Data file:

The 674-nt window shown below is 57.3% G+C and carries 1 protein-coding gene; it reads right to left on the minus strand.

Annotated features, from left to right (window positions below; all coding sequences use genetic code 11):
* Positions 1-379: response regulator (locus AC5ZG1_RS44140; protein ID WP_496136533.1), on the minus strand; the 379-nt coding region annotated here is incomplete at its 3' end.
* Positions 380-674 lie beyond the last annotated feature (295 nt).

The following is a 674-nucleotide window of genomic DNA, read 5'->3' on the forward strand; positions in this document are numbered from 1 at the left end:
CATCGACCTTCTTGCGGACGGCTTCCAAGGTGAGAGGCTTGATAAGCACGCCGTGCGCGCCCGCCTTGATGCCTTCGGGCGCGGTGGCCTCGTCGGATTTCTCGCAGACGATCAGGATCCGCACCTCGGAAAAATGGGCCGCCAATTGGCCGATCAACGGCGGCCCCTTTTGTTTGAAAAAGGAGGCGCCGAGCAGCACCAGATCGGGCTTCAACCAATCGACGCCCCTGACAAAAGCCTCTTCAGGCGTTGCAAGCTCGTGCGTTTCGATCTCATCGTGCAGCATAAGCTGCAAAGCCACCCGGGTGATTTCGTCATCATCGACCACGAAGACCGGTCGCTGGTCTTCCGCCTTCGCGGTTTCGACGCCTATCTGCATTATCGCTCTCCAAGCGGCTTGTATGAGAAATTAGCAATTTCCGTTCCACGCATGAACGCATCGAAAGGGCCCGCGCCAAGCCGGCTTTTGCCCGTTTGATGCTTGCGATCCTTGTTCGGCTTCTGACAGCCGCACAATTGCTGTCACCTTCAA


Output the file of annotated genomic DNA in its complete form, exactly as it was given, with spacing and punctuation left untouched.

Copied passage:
The 674-nt window shown below is 57.3% G+C and carries 1 protein-coding gene; it reads right to left on the minus strand.

Annotated features, from left to right (window positions below; all coding sequences use genetic code 11):
* Positions 1-379: response regulator (locus AC5ZG1_RS44140; protein ID WP_496136533.1), on the minus strand; the 379-nt coding region annotated here is incomplete at its 3' end.
* Positions 380-674 lie beyond the last annotated feature (295 nt).

The following is a 674-nucleotide window of genomic DNA, read 5'->3' on the forward strand; positions in this document are numbered from 1 at the left end:
CATCGACCTTCTTGCGGACGGCTTCCAAGGTGAGAGGCTTGATAAGCACGCCGTGCGCGCCCGCCTTGATGCCTTCGGGCGCGGTGGCCTCGTCGGATTTCTCGCAGACGATCAGGATCCGCACCTCGGAAAAATGGGCCGCCAATTGGCCGATCAACGGCGGCCCCTTTTGTTTGAAAAAGGAGGCGCCGAGCAGCACCAGATCGGGCTTCAACCAATCGACGCCCCTGACAAAAGCCTCTTCAGGCGTTGCAAGCTCGTGCGTTTCGATCTCATCGTGCAGCATAAGCTGCAAAGCCACCCGGGTGATTTCGTCATCATCGACCACGAAGACCGGTCGCTGGTCTTCCGCCTTCGCGGTTTCGACGCCTATCTGCATTATCGCTCTCCAAGCGGCTTGTATGAGAAATTAGCAATTTCCGTTCCACGCATGAACGCATCGAAAGGGCCCGCGCCAAGCCGGCTTTTGCCCGTTTGATGCTTGCGATCCTTGTTCGGCTTCTGACAGCCGCACAATTGCTGTCACCTTCAA